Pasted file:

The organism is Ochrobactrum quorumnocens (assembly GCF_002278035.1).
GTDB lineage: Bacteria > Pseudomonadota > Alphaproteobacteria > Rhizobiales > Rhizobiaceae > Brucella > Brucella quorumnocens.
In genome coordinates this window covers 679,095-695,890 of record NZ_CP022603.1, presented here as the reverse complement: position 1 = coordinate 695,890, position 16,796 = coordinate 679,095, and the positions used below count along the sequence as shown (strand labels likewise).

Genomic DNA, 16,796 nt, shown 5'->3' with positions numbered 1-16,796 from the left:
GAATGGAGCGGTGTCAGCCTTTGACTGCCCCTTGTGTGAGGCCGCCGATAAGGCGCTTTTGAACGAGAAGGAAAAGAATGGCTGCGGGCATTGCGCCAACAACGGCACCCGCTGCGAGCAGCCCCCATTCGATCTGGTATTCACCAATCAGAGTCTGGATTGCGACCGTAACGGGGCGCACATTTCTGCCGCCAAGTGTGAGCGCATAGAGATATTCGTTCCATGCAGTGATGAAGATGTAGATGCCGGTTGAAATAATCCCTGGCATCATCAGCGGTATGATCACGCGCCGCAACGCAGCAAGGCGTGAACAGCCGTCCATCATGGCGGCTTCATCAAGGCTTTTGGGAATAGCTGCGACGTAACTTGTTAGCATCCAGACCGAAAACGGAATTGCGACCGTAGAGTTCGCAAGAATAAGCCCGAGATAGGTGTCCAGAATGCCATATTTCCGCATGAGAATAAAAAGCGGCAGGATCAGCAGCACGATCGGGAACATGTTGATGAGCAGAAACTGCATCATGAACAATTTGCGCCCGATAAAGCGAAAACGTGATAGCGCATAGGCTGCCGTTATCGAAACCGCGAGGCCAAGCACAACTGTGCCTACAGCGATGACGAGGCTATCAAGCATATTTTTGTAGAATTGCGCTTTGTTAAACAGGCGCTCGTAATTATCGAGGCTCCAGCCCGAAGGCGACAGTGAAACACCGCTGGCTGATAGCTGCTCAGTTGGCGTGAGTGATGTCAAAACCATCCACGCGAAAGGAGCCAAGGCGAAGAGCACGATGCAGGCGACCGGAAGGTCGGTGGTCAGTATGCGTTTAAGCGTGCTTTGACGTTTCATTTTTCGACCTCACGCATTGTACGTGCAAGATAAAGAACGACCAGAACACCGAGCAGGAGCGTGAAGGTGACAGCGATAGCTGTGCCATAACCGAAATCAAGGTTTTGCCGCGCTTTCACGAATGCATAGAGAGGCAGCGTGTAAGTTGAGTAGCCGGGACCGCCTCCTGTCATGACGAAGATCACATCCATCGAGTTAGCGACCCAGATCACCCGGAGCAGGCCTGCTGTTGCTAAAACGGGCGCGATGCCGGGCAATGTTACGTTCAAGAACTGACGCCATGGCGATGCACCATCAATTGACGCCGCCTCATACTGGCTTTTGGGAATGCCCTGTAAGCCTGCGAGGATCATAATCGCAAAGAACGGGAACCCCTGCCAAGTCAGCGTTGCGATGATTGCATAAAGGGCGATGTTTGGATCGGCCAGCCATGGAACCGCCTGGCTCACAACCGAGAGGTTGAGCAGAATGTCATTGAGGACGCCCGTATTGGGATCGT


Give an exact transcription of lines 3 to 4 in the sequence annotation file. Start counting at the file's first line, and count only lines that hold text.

In genome coordinates this window covers 679,095-695,890 of record NZ_CP022603.1, presented here as the reverse complement: position 1 = coordinate 695,890, position 16,796 = coordinate 679,095, and the positions used below count along the sequence as shown (strand labels likewise).

Genomic DNA, 16,796 nt, shown 5'->3' with positions numbered 1-16,796 from the left: